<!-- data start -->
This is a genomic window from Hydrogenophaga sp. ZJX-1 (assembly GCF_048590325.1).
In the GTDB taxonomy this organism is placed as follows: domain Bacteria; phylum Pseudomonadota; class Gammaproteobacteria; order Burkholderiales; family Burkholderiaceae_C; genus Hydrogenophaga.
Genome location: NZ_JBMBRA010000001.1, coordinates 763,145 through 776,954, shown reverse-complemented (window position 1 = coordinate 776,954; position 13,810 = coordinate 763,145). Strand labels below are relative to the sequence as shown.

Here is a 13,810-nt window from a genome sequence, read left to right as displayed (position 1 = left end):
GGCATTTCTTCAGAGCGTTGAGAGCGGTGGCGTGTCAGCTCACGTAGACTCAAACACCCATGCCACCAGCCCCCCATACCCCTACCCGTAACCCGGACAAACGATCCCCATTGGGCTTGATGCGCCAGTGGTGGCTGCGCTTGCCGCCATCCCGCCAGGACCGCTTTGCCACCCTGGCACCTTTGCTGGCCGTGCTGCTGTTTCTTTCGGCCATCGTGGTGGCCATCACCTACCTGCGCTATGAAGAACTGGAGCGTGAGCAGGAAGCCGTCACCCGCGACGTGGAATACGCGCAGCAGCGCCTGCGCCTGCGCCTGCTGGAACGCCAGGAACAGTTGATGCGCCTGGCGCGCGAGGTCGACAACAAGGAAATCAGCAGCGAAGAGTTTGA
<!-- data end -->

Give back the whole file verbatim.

This is a genomic window from Hydrogenophaga sp. ZJX-1 (assembly GCF_048590325.1).
In the GTDB taxonomy this organism is placed as follows: domain Bacteria; phylum Pseudomonadota; class Gammaproteobacteria; order Burkholderiales; family Burkholderiaceae_C; genus Hydrogenophaga.
Genome location: NZ_JBMBRA010000001.1, coordinates 763,145 through 776,954, shown reverse-complemented (window position 1 = coordinate 776,954; position 13,810 = coordinate 763,145). Strand labels below are relative to the sequence as shown.

Here is a 13,810-nt window from a genome sequence, read left to right as displayed (position 1 = left end):
GGCATTTCTTCAGAGCGTTGAGAGCGGTGGCGTGTCAGCTCACGTAGACTCAAACACCCATGCCACCAGCCCCCCATACCCCTACCCGTAACCCGGACAAACGATCCCCATTGGGCTTGATGCGCCAGTGGTGGCTGCGCTTGCCGCCATCCCGCCAGGACCGCTTTGCCACCCTGGCACCTTTGCTGGCCGTGCTGCTGTTTCTTTCGGCCATCGTGGTGGCCATCACCTACCTGCGCTATGAAGAACTGGAGCGTGAGCAGGAAGCCGTCACCCGCGACGTGGAATACGCGCAGCAGCGCCTGCGCCTGCGCCTGCTGGAACGCCAGGAACAGTTGATGCGCCTGGCGCGCGAGGTCGACAACAAGGAAATCAGCAGCGAAGAGTTTGA